So it seems most of the music  photographers see it as a fake marketing stunt. Even more funny is the fact what my photog friend Marty McFly found out: “the Youtube link is marked as deleted due to copyright claims by “F the fence, LLC” (which seems to be an LA based filmproduction startup and also listing Caafilmproductions and Fake Empire Inc.)”. The television division of Fake Empire is based at Warner Bros. Television, which distributes the Gossip Girl, Chuck, Hart of Dixie, The Carrie Diaries, Cult, and The Astronaut Wives Club television series. Marcus Haney said in an interview with Noisey that the trailer was leaked and maybe this is the reason it got deleted.

I am still not sure what to think about it. Marcus’ music portfolio is great and therefore I would assume that he is a concert photographer. However, reading the intro of the Noisey interview doen´t make me take this guy too serious: “Marcus Haney has never paid to go to a festival. He makes replica wristbands, sneaks past security guards, and walks with confidence. Sure—he gets chucked out. But often he ends up on the mainstage, hangs out with bands, and captures unique views with his camera.” Maybe this is the new way of  becoming a Rockstar Photographer in 2014. At least for MTV.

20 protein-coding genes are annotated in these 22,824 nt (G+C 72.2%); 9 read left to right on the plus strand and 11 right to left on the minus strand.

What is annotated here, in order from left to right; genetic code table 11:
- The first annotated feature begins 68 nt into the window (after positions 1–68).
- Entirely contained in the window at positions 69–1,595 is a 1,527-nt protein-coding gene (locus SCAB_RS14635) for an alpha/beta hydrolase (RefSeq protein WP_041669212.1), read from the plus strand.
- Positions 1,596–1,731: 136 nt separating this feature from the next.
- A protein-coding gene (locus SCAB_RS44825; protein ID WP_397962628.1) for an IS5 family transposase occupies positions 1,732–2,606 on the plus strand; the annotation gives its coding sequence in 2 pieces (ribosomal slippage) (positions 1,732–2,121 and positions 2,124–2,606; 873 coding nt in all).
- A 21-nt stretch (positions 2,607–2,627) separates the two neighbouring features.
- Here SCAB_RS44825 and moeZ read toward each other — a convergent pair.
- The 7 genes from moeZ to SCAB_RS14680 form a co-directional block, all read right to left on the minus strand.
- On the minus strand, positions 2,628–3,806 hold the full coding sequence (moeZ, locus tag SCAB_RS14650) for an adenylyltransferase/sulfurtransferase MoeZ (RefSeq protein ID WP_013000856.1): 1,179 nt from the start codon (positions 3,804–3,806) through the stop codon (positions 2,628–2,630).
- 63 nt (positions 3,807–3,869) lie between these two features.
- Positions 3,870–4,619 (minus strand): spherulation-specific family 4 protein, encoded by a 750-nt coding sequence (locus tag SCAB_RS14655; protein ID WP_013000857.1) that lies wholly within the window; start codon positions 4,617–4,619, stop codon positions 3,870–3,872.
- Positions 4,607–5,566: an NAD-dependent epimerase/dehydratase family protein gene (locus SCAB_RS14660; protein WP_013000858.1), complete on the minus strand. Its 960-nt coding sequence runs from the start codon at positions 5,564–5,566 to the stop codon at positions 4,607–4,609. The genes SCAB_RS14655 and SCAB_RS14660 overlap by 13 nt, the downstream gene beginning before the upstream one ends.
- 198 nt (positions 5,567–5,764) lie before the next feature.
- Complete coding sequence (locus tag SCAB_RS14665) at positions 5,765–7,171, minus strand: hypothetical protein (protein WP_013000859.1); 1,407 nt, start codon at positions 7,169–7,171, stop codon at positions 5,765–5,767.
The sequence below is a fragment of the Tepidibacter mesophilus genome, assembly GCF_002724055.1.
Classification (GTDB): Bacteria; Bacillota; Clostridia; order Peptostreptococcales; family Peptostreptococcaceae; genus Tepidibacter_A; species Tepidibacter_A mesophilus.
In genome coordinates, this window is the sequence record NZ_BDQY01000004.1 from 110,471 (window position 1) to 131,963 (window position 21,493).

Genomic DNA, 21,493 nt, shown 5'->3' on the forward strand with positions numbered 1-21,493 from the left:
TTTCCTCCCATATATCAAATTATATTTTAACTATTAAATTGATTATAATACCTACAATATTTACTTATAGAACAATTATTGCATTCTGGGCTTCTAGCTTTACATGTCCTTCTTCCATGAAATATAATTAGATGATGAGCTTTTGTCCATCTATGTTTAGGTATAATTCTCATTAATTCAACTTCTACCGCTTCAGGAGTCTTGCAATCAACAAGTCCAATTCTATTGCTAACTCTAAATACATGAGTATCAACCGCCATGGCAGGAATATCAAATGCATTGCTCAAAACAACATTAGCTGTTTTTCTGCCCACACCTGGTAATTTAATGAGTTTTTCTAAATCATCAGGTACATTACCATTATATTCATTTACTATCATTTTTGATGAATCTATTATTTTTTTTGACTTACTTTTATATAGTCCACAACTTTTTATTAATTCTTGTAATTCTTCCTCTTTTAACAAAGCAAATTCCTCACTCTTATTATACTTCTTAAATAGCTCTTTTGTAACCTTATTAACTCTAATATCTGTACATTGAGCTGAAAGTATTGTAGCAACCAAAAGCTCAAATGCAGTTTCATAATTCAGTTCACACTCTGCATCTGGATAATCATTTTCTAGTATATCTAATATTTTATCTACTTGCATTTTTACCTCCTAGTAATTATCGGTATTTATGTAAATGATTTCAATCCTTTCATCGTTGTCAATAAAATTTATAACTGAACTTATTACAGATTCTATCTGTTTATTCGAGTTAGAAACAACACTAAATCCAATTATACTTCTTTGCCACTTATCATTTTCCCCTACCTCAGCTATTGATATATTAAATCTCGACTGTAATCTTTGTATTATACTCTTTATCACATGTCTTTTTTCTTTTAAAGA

If you want to become a Rockstar Photographer check out my “Guide to Rockstar Concert Photography”. Click here to learn more.